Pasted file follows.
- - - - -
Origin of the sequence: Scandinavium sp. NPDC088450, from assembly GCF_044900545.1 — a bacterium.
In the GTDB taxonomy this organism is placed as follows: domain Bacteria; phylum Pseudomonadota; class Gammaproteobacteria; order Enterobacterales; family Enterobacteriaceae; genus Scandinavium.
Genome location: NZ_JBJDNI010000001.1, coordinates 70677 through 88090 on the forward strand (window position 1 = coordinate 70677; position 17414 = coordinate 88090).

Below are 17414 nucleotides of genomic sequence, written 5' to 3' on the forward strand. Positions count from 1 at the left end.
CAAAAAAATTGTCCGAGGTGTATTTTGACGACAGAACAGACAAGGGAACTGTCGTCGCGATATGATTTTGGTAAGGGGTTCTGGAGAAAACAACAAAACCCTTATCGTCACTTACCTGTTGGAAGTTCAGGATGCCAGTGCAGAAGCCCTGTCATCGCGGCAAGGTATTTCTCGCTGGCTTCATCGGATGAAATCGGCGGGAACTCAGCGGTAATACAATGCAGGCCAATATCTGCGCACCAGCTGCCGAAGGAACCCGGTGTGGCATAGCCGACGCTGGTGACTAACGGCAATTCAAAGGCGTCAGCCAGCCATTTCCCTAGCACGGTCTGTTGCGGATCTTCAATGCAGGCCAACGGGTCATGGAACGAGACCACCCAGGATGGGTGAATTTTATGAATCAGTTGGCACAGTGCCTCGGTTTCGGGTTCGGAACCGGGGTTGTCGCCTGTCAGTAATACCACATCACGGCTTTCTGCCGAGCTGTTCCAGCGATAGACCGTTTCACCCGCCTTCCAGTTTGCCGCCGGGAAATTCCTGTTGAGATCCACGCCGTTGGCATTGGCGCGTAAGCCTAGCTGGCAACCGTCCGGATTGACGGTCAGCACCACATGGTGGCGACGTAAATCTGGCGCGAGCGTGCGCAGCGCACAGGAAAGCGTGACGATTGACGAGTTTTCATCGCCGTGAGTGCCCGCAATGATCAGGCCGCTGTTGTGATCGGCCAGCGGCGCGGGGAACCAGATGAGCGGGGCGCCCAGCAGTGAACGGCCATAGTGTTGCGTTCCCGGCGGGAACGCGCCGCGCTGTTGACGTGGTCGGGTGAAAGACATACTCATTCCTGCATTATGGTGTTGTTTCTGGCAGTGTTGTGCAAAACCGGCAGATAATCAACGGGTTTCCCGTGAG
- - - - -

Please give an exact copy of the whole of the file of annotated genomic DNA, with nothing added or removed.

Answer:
Origin of the sequence: Scandinavium sp. NPDC088450, from assembly GCF_044900545.1 — a bacterium.
In the GTDB taxonomy this organism is placed as follows: domain Bacteria; phylum Pseudomonadota; class Gammaproteobacteria; order Enterobacterales; family Enterobacteriaceae; genus Scandinavium.
Genome location: NZ_JBJDNI010000001.1, coordinates 70677 through 88090 on the forward strand (window position 1 = coordinate 70677; position 17414 = coordinate 88090).

Below are 17414 nucleotides of genomic sequence, written 5' to 3' on the forward strand. Positions count from 1 at the left end.
CAAAAAAATTGTCCGAGGTGTATTTTGACGACAGAACAGACAAGGGAACTGTCGTCGCGATATGATTTTGGTAAGGGGTTCTGGAGAAAACAACAAAACCCTTATCGTCACTTACCTGTTGGAAGTTCAGGATGCCAGTGCAGAAGCCCTGTCATCGCGGCAAGGTATTTCTCGCTGGCTTCATCGGATGAAATCGGCGGGAACTCAGCGGTAATACAATGCAGGCCAATATCTGCGCACCAGCTGCCGAAGGAACCCGGTGTGGCATAGCCGACGCTGGTGACTAACGGCAATTCAAAGGCGTCAGCCAGCCATTTCCCTAGCACGGTCTGTTGCGGATCTTCAATGCAGGCCAACGGGTCATGGAACGAGACCACCCAGGATGGGTGAATTTTATGAATCAGTTGGCACAGTGCCTCGGTTTCGGGTTCGGAACCGGGGTTGTCGCCTGTCAGTAATACCACATCACGGCTTTCTGCCGAGCTGTTCCAGCGATAGACCGTTTCACCCGCCTTCCAGTTTGCCGCCGGGAAATTCCTGTTGAGATCCACGCCGTTGGCATTGGCGCGTAAGCCTAGCTGGCAACCGTCCGGATTGACGGTCAGCACCACATGGTGGCGACGTAAATCTGGCGCGAGCGTGCGCAGCGCACAGGAAAGCGTGACGATTGACGAGTTTTCATCGCCGTGAGTGCCCGCAATGATCAGGCCGCTGTTGTGATCGGCCAGCGGCGCGGGGAACCAGATGAGCGGGGCGCCCAGCAGTGAACGGCCATAGTGTTGCGTTCCCGGCGGGAACGCGCCGCGCTGTTGACGTGGTCGGGTGAAAGACATACTCATTCCTGCATTATGGTGTTGTTTCTGGCAGTGTTGTGCAAAACCGGCAGATAATCAACGGGTTTCCCGTGAG